A few months after we took Max Lucado to Ethiopia, photographer Jon Warren and I flew to Burundi to do a story on the beginning of World Vision sponsorship there. Burundi has been hammered by hatred. Two people groups, the Hutus and the Tutsis, have battered one another for decades. Poor governance has left an unsteady infrastructure. But recent peace has brought an opportunity for development through child sponsorship.
We then traveled north to Rwanda to tell the story of a country with a similar ethnic context that’s made great strides toward peace and development.
Rwanda confounds me. It is beautiful in every way, from its people to its landscape—but in April 1994, gorgeous turned grisly as nearly a million people were killed. Being in Rwanda leaves me in a swirl of emotions—with confusion at the core.
I checked e-mail while I was there and saw an UpWords column from Max titled “Death: Because of Christ You Can Face It.” In the column he writes about the eve of his heart surgery and how he felt about the possibility of not making it through. That night he prayed, wrote letters to his family, and decided he was ready to go. He felt brave and sure.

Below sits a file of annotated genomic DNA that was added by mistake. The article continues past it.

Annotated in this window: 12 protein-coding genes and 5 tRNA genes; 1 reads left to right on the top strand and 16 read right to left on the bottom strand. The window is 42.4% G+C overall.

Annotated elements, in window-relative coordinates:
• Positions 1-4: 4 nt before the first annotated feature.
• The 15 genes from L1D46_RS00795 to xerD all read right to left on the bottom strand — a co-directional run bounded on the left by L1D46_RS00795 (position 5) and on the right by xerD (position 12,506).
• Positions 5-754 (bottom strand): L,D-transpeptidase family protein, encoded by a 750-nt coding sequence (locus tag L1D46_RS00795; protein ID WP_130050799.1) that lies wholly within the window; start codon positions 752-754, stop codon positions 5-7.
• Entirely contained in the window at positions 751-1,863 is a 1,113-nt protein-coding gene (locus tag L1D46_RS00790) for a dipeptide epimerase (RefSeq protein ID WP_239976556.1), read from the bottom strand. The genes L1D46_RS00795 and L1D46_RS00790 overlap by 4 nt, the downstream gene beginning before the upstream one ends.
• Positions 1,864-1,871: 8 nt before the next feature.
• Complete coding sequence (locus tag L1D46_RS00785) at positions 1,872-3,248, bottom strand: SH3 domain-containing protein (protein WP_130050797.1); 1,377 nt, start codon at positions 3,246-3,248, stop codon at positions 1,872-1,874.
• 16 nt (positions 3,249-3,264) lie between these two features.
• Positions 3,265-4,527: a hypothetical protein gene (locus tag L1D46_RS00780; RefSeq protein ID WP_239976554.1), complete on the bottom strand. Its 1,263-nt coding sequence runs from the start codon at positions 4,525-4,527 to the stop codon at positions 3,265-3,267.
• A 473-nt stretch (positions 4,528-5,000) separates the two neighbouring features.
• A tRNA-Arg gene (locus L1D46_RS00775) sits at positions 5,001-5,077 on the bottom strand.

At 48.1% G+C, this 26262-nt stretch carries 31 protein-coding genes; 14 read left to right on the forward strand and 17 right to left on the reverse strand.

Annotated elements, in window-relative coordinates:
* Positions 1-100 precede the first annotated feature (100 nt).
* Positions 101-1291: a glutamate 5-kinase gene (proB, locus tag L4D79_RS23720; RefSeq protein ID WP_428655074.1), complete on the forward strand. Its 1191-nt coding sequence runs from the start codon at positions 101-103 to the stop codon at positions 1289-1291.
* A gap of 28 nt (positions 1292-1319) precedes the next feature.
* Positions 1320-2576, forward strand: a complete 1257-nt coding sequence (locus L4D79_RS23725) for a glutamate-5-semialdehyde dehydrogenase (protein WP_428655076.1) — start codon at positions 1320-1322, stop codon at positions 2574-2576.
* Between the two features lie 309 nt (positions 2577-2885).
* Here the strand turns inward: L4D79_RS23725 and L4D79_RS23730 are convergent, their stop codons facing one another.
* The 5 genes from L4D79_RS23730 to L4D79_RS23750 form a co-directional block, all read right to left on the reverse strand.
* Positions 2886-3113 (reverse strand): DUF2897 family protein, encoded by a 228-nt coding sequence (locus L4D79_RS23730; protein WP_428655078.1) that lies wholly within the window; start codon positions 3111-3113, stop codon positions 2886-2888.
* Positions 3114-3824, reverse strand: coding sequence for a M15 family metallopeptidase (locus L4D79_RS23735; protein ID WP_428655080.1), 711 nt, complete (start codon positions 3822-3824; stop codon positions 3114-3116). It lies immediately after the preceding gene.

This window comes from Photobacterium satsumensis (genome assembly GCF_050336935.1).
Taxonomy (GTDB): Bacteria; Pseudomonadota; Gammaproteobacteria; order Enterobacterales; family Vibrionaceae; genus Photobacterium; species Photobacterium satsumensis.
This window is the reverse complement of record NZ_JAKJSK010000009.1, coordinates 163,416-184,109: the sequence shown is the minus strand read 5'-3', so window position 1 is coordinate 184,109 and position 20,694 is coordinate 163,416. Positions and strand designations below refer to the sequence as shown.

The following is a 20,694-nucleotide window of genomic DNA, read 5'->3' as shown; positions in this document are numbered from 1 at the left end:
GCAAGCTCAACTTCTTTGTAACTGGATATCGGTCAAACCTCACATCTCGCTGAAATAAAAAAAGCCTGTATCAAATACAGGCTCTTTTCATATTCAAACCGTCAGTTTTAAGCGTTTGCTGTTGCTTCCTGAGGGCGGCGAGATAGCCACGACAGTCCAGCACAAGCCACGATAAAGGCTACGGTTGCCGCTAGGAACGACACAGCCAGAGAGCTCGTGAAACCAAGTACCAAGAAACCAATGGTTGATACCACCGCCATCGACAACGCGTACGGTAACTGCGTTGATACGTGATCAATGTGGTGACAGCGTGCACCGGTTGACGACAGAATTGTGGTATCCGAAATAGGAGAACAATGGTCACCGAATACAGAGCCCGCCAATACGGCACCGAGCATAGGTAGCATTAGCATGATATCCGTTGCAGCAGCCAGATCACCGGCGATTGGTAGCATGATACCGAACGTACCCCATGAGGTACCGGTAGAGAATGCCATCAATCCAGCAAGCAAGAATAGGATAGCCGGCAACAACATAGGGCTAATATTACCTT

Max’s words bolstered my spirits. And they got me thinking about my dad. He went through heart surgery in April 1990 and then surgery for cancer that August. I flew home across the country to sit with him in ICU. There wasn’t much I could do—the nurses did everything—but it was good for us both to have me there. My dad wasn’t afraid of death in any way. In fact, witnessing the confidence he had that a new life was waiting, I stopped fearing death myself (for the most part!). He died right before Christmas.
Max’s column inspired me to write a blog that night on my dinner at the Hotel Rwanda. It’s the hotel where more than a thousand refugees were sheltered in April 1994. I wrote about people of strength like the hotel manager, Paul Rusesabagina, who risked his life to save the refugees, and about my dad who did so much to keep our family strong. And I considered the strength it takes to get through every day in Rwanda—a place that was turned upside-down by hatred.
Max commented on the blog entry. (I’d told him he inspired it.) He said, “Thanks for the reminder. This can be a harsh world.”
And it’s true. Rwanda provides too much proof. But that’s why we have brave people around to soften the blow.